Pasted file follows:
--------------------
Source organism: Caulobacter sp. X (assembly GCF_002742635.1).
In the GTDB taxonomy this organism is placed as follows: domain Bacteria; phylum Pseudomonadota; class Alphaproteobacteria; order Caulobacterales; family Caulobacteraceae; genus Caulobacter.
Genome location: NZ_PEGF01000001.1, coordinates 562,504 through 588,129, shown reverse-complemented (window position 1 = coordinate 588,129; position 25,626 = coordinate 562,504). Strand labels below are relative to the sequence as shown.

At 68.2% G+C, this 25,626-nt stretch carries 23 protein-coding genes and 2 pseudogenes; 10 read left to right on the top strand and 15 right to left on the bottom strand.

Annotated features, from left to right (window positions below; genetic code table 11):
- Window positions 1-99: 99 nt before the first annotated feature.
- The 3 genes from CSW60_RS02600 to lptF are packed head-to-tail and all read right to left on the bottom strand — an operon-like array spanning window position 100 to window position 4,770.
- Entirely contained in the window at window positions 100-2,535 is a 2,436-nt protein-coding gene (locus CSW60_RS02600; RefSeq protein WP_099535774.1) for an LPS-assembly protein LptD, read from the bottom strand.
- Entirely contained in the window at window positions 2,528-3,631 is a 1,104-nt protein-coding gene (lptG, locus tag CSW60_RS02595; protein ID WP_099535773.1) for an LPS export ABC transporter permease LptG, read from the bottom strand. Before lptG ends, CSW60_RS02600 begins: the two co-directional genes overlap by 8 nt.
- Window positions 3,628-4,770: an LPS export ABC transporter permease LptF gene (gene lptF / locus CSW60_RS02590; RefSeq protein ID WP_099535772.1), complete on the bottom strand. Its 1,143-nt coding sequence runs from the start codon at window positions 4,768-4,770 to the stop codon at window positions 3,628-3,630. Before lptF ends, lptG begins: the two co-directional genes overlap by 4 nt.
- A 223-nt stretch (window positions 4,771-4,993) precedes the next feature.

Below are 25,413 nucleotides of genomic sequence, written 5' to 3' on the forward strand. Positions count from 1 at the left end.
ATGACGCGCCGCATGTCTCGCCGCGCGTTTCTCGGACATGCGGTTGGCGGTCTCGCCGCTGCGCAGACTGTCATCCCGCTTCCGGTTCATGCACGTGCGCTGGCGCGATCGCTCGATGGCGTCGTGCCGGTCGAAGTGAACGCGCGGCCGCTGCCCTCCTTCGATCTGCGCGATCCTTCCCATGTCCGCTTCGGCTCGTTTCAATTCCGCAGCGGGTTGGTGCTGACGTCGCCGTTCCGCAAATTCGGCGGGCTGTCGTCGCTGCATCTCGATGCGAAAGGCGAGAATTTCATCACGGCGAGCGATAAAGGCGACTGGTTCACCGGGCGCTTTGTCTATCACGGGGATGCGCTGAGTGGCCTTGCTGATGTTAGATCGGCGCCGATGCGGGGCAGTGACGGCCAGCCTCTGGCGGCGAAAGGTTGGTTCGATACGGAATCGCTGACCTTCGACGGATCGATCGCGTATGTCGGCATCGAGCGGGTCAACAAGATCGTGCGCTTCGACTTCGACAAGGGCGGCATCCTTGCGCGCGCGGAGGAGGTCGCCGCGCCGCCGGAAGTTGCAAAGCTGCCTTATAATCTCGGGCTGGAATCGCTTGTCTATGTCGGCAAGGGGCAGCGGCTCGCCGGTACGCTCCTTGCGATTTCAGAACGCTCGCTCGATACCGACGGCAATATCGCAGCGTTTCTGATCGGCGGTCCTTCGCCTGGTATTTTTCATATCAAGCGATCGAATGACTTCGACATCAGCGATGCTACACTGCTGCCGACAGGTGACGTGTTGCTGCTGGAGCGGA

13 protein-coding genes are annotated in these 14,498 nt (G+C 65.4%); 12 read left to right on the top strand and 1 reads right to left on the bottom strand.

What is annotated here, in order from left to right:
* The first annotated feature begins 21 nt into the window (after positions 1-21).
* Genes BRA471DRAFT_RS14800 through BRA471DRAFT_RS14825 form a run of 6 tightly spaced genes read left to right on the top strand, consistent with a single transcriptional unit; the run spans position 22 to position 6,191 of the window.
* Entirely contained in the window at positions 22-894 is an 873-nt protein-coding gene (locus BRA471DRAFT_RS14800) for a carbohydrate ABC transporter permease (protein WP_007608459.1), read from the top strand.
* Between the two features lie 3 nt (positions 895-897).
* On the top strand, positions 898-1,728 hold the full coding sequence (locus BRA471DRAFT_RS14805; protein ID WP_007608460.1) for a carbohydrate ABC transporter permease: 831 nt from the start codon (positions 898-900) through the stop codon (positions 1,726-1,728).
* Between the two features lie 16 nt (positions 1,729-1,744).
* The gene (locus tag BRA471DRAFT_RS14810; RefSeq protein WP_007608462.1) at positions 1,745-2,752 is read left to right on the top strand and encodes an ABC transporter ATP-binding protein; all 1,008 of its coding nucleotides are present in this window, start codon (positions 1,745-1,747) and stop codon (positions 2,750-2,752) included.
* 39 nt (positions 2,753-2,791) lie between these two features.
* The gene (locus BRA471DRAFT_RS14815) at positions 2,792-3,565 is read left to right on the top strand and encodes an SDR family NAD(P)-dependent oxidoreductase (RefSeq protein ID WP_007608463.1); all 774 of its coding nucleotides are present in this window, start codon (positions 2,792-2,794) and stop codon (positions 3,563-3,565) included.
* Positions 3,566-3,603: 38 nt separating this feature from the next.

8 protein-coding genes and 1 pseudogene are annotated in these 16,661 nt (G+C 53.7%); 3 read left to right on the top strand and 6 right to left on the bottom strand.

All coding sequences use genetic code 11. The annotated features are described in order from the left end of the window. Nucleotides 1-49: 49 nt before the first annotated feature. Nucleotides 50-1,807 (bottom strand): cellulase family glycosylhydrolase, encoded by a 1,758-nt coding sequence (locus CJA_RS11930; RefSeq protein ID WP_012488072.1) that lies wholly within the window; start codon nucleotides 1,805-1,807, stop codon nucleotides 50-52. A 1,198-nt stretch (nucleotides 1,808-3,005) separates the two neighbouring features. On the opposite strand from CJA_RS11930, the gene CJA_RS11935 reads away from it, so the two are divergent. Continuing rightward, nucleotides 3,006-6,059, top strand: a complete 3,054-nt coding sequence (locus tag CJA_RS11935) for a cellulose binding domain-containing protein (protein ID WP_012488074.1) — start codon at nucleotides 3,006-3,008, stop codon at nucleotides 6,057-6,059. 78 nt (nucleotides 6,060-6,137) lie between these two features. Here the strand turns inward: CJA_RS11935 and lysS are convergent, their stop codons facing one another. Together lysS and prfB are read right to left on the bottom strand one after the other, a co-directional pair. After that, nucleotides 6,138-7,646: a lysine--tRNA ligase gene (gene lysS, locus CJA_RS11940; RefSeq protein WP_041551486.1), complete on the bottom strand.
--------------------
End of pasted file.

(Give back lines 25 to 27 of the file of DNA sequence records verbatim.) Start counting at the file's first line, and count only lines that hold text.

* Positions 3,566-3,603: 38 nt separating this feature from the next.

8 protein-coding genes and 1 pseudogene are annotated in these 16,661 nt (G+C 53.7%); 3 read left to right on the top strand and 6 right to left on the bottom strand.

All coding sequences use genetic code 11. The annotated features are described in order from the left end of the window. Nucleotides 1-49: 49 nt before the first annotated feature. Nucleotides 50-1,807 (bottom strand): cellulase family glycosylhydrolase, encoded by a 1,758-nt coding sequence (locus CJA_RS11930; RefSeq protein ID WP_012488072.1) that lies wholly within the window; start codon nucleotides 1,805-1,807, stop codon nucleotides 50-52. A 1,198-nt stretch (nucleotides 1,808-3,005) separates the two neighbouring features. On the opposite strand from CJA_RS11930, the gene CJA_RS11935 reads away from it, so the two are divergent. Continuing rightward, nucleotides 3,006-6,059, top strand: a complete 3,054-nt coding sequence (locus tag CJA_RS11935) for a cellulose binding domain-containing protein (protein ID WP_012488074.1) — start codon at nucleotides 3,006-3,008, stop codon at nucleotides 6,057-6,059. 78 nt (nucleotides 6,060-6,137) lie between these two features. Here the strand turns inward: CJA_RS11935 and lysS are convergent, their stop codons facing one another. Together lysS and prfB are read right to left on the bottom strand one after the other, a co-directional pair. After that, nucleotides 6,138-7,646: a lysine--tRNA ligase gene (gene lysS, locus CJA_RS11940; RefSeq protein WP_041551486.1), complete on the bottom strand.